Meditations, Book II, Part IV

“Why should any of these things that happen externally distract you? Give yourself leisure to learn some good thing, and cease roving and wandering to and fro. You must also take heed of another kind of wandering, for they are idle in their actions, who toil and labour in this life, and have no certain scope to which to direct all their motions, and desires.”

(1) One shouldn’t let oneself be bothered, carried off, or caused to lose focus because of people, comments, or behaviors that are outside of one’s control.

(2) One should follow through on goals. 



Apparently many people are familiar with this poem–except me, until last night. It may be well known, but it belongs on my blog:


by William Ernest Henley

Out of the night that covers me,
Black as the pit from pole to pole,
I thank whatever gods may be
For my unconquerable soul.

In the fell clutch of circumstance
I have not winced nor cried aloud.
Under the bludgeonings of chance
My head is bloody, but unbowed.

Beyond this place of wrath and tears
Looms but the Horror of the shade,
And yet the menace of the years
Finds and shall find me unafraid.

It matters not how strait the gate,
How charged with punishments the scroll,
I am the master of my fate:
I am the captain of my soul.


“Invictus” means unconquered or unvanquished. 


I just walked outside to go to the convenience store. I happened to look up, to my right, and framed between two buildings was a cloud, frontlit, as it were, by the lights from the city, and backlit, by the almost full moon. Beneath these was a little church, with a neon cross. Together it was a beautiful scene, and if I had had the foresight to have charged my phone, I would have come back to my place, grabbed my phone, and snapped a picture. 

The last couple of weeks have made it clear again–not that it was ever in doubt–how much the Internet is a place where everyone’s emotions are amplified. It’s really refreshing when there are opportunities to use the Internet (1) to acknowledge concessions by people with whom one disagrees, even if the concession is less than desirable; (2) to offer simple but sincere words of sympathy regarding victims of deadly accidents; (3) carefully to preface one’s words with respectful language; (4) to be genuine and sincere, without revealing personal information; and so on. In other words, to walk  a few steps back from hardened positions, circumstances in which everyone has their back up, and extremism.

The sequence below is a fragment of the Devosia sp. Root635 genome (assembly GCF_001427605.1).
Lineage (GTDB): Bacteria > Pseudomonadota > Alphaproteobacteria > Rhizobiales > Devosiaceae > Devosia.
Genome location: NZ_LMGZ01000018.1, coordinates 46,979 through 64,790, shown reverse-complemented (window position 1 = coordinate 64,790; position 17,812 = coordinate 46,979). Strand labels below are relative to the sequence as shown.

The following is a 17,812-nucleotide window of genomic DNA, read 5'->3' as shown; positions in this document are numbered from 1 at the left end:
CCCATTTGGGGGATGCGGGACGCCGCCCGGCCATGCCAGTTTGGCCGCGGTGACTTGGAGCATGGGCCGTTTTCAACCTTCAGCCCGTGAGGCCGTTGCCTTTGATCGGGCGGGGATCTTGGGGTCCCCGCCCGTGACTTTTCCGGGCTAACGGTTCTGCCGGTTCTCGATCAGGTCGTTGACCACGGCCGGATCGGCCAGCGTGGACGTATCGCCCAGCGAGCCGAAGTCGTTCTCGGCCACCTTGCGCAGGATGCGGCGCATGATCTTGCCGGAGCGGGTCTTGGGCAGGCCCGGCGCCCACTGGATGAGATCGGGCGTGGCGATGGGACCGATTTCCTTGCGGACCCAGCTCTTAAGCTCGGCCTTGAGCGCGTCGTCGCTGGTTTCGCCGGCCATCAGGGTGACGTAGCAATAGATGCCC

This video was supposedly taken at the spot where Sujata offered rice milk to Siddartha Gautama, the event immediately following his giving up trying to achieve enlightenment through extreme asceticism. It’s completely gorgeous–both the temple, the surrounding landscape, the vegetation, and the birdsong. Being more than two and a half millenia removed from the event, it may or may not be the actual spot, but that’s okay. The actual spot is beside the point. 

Chilled rice milk sounds like a great treat for a hot summer day. Take a short walk with me, a walk back from extremism:

Thinking Makes It So

From the second scene in the second act of Hamlet, by William Shakespeare, rewritten a little for clarity, in modern language:

Hamlet: Denmark’s a prison.

Rosencrantz: If it is, then the world’s one, too.

Hamlet: And quite a prison, in which there are many wards, dungeons, and places to be confined, one of which is Denmark.

Roscencrantz: That’s not how we think of it, your highness.

Hamlet: Well, then, for you, it isn’t. For nothing is either good or bad but thinking makes it so. But to me, it’s a prison.